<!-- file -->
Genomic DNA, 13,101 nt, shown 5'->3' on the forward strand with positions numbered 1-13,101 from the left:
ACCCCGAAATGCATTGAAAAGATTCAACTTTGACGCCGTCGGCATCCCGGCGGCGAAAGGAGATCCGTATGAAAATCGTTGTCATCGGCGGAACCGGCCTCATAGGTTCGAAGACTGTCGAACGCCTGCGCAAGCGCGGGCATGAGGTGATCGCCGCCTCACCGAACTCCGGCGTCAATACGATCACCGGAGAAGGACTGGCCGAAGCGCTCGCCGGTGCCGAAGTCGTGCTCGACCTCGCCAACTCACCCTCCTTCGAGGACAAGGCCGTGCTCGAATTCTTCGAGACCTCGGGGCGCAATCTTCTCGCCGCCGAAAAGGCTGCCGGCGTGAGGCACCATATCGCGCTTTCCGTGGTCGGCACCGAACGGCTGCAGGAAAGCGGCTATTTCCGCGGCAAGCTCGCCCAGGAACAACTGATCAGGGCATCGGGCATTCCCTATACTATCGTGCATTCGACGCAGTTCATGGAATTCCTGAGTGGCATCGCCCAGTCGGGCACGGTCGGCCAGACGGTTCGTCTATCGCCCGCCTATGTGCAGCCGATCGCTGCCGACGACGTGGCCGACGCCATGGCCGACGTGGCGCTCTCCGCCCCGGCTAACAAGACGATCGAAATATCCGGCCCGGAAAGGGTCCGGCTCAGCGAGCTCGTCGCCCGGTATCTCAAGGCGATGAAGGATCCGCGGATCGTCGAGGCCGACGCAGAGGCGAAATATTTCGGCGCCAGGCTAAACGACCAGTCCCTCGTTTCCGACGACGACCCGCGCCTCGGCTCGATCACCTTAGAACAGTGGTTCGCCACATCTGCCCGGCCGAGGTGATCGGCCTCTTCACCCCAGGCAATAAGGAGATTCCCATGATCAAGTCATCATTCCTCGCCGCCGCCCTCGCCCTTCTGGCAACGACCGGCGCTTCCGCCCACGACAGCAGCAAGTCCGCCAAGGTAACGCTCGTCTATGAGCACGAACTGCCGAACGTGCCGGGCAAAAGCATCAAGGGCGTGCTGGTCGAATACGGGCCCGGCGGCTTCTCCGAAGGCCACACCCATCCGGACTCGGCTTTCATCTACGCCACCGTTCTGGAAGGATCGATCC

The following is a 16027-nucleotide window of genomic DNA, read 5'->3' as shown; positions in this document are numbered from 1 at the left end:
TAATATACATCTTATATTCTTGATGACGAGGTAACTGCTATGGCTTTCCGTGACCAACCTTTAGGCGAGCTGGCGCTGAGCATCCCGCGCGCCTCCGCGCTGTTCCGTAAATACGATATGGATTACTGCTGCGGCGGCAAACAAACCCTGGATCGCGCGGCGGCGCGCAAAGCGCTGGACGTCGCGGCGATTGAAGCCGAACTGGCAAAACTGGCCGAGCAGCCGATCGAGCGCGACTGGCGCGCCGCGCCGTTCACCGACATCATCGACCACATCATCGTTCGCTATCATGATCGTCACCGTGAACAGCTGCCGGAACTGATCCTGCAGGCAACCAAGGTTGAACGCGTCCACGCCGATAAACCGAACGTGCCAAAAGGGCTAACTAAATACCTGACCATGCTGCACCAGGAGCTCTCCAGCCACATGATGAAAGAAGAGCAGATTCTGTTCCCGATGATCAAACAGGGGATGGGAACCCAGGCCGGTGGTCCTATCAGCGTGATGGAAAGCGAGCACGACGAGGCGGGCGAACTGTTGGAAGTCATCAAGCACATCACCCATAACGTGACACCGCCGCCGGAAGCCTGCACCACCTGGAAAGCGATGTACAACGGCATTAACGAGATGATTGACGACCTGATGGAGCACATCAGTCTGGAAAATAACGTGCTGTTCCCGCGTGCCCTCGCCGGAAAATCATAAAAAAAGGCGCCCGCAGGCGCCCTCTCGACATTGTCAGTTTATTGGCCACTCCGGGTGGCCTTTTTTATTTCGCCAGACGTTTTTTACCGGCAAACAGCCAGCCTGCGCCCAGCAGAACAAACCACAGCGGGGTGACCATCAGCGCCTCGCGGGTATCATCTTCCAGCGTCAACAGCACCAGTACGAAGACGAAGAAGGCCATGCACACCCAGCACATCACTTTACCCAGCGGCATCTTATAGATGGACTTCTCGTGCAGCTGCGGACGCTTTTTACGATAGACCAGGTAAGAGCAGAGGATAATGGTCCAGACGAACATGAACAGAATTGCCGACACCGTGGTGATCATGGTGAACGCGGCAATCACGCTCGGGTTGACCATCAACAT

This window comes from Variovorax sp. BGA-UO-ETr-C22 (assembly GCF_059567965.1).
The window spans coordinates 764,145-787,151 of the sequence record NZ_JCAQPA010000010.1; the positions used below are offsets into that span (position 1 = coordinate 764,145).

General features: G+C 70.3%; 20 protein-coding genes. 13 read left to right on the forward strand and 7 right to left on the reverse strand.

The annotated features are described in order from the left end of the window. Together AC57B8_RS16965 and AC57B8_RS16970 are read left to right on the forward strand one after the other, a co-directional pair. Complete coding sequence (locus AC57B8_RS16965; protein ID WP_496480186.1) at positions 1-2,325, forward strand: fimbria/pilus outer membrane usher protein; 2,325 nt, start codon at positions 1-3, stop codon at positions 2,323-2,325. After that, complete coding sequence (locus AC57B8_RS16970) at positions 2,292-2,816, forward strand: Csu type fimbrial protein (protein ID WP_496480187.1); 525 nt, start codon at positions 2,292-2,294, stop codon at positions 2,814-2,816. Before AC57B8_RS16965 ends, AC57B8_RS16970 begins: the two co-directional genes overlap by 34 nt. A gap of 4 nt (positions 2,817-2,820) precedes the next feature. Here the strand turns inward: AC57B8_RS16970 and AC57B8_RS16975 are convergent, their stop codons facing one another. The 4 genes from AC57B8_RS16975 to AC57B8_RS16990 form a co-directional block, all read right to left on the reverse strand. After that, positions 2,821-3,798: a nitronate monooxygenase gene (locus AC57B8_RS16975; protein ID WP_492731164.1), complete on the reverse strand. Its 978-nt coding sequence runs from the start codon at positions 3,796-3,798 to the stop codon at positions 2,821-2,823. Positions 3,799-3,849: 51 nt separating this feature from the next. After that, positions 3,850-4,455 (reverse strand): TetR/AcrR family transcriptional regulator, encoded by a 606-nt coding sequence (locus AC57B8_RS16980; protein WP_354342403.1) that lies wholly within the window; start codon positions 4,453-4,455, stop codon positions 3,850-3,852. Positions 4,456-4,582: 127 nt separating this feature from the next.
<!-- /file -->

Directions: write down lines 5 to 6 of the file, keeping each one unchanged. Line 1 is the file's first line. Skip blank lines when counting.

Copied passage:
This window comes from Variovorax sp. BGA-UO-ETr-C22 (assembly GCF_059567965.1).
The window spans coordinates 764,145-787,151 of the sequence record NZ_JCAQPA010000010.1; the positions used below are offsets into that span (position 1 = coordinate 764,145).